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“The German banking sector is one of the strongest in Europe and has a better lending quality and lower NPL ratio than elsewhere in the Eurozone,” EY said.
We hesitate to report on yet another study issued by consultants EY (formerly Ernst & Young) on the subject of German non-performing loans, since it appears to us that almost annually at around this time, the group’s researchers issue a bullish forecast on the wave of NPL portfolios due to come onto the market the following year.
This has materially failed to happen over the past three years, as is widely known. NPL insiders must be smiling patiently at the release of the latest study on German and Austrian loan transaction markets by EY which – true to form – predicts that sales of NPLs will definitely pick up in the near future as the banks face up to the inevitable, and finally shift bad assets off their balance sheets.
The reality over the past few years is that only a small number of larger deals have been done, generally quietly, while others have fallen well below the expected size and volume. The largest loan deal in the last two years was the sale of a €5bn UK commercial real estate loan portfolio to a team of US lender Wells Fargo and private equity firm Lone Star.
According to the EY researchers, part of the reason for the limited turnover is the low proportion of bad loans on German bank balance sheets. The study quotes Oxford Economics statistics that show non-performing loans accounting for just 3.2% of gross loans in 2013, with that figure is expected to drop slowly to around 2.8% in 2014.
“The German banking sector is one of the strongest in Europe and has a better lending quality and lower NPL ratio than elsewhere in the Eurozone,” EY said. In addition, banks have been unwilling to take losses by selling loans at discounts and have been holding on until pricing recovers. Where transaction have taken place, it has generally been a signal that the bank is exiting from international markets, as in the case of Commerzbank.”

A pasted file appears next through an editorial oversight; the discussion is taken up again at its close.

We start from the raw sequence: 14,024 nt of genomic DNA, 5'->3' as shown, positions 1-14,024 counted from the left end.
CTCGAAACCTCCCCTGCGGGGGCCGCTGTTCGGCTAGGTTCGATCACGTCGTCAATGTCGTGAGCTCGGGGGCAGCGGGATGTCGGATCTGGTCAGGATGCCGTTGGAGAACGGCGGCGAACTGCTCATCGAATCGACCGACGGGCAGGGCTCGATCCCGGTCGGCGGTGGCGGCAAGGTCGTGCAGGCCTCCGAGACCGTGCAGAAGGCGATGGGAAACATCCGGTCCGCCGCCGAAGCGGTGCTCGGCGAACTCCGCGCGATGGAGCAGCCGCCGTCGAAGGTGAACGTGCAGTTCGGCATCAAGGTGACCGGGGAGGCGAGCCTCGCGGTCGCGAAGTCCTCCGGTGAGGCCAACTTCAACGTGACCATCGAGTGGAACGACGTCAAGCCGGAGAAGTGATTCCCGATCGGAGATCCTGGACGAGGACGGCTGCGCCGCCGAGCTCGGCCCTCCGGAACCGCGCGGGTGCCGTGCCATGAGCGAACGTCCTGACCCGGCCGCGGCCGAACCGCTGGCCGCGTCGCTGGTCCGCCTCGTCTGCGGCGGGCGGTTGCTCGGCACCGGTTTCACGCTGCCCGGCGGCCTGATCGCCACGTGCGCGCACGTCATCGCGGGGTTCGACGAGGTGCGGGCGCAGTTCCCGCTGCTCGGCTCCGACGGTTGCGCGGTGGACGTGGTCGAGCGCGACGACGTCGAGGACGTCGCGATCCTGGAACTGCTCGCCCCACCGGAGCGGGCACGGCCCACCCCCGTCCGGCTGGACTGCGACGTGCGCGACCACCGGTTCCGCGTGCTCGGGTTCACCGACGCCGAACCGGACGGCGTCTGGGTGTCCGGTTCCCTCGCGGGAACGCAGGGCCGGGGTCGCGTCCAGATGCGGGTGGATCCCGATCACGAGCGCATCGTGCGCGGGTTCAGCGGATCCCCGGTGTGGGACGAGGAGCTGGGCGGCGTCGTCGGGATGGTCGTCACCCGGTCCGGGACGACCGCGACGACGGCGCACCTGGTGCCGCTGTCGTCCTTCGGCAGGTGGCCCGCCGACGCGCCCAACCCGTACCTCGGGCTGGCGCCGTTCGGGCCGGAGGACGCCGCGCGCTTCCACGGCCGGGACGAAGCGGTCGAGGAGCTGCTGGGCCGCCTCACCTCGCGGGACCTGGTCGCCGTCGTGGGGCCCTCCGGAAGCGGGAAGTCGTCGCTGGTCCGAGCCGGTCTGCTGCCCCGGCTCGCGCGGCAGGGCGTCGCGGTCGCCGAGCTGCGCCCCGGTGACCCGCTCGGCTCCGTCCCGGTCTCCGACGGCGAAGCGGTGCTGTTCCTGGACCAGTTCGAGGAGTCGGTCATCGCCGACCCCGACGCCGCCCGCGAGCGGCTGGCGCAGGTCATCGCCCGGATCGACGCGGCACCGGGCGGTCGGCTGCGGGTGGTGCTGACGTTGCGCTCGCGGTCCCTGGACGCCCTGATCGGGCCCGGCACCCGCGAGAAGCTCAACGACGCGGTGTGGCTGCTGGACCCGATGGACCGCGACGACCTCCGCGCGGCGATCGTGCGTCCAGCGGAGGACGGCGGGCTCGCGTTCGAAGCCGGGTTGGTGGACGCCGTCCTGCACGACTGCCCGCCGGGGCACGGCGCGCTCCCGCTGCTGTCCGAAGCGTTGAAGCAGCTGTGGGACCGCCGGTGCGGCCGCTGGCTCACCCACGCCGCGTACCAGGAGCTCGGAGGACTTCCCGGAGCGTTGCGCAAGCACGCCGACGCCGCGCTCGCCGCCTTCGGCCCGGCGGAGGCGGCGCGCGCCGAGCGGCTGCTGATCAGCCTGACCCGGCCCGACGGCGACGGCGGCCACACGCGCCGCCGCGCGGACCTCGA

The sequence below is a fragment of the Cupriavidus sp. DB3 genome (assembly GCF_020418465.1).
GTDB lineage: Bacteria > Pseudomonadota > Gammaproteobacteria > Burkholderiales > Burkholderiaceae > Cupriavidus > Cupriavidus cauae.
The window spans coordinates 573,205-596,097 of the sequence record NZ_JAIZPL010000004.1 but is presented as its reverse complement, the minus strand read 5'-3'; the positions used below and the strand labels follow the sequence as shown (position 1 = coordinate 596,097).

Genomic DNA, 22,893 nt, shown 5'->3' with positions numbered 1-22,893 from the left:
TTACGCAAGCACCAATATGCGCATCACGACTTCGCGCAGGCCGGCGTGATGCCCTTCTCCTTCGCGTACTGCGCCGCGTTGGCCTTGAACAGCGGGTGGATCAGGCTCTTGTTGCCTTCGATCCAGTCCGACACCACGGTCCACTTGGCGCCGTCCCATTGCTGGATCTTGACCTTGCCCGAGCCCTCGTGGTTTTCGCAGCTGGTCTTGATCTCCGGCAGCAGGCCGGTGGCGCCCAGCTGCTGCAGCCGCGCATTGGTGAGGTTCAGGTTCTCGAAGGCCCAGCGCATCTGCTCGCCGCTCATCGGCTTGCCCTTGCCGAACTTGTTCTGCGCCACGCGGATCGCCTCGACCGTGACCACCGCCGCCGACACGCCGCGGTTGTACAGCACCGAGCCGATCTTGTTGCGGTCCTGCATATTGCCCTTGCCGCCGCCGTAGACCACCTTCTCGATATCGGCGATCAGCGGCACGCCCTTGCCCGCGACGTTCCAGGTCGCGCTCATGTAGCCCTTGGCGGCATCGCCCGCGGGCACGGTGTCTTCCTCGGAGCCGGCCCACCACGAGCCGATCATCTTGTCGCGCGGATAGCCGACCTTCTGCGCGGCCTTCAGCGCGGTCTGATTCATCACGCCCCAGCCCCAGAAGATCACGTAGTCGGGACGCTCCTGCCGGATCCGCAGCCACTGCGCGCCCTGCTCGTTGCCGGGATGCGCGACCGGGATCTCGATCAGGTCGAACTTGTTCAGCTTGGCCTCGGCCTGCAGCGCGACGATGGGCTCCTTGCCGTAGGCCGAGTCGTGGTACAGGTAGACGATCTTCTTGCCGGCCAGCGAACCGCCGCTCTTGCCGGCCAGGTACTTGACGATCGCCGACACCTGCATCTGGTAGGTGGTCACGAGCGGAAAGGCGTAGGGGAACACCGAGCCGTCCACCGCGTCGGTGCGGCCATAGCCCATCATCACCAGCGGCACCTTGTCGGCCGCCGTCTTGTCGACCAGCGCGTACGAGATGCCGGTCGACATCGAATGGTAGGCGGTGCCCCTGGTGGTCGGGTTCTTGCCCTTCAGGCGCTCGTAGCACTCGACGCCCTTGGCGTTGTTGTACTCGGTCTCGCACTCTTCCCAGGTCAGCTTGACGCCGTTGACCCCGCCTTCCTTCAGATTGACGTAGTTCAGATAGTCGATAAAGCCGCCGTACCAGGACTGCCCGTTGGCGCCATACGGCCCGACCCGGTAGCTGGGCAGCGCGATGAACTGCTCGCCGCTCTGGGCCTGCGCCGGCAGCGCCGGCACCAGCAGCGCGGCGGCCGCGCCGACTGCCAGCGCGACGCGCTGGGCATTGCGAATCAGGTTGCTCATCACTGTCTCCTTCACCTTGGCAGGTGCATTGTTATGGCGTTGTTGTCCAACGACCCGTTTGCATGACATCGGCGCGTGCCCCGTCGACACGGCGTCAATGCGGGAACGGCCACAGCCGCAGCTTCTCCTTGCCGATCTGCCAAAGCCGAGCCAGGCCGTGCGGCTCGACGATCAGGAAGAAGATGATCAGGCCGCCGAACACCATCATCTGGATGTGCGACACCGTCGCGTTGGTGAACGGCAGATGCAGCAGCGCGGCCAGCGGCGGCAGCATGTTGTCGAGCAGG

“While it appears impossible to predict when the German NPL and non-core market will pick up speed again, we continue to maintain the opinion that the need for potential sellers to clean up their balance sheets and the strong interest among investors to acquire German assets in these asset classes will eventually result in very active trading activity in the near future.”
EY says there is plenty of evidence that the gap between what buyers are prepared to offer and sellers will accept has indeed narrowed, as demand for NPLs remains high, while the drive at German banks to sweep ahead with further cost-cutting measures in their workout costs should entice them to offer more assets to the marketplace.
Meanwhile, a study just released by the Bundesvereinigung Kreditankauf und Servicing (BKS), the German association for special and loan servicers, seems to confirm that the volume of NPLs coming on to the market has been stagnating, largely because of the upturn on real estate markets, but is expected to increase over the coming year.
According to BKS president Dr. Marcel Köchling, "It's mainly down to the stable economy that the transaction volume of NPLs in 2013 has more or less remained at last year's level." The association's 98 survey respondents did however confirm that trading was lively in many segments, particularly in corporate and consumer credit sub-markets – but in the real estate sector, NPL volumes were negatively affected by rising price levels particularly in the large cities.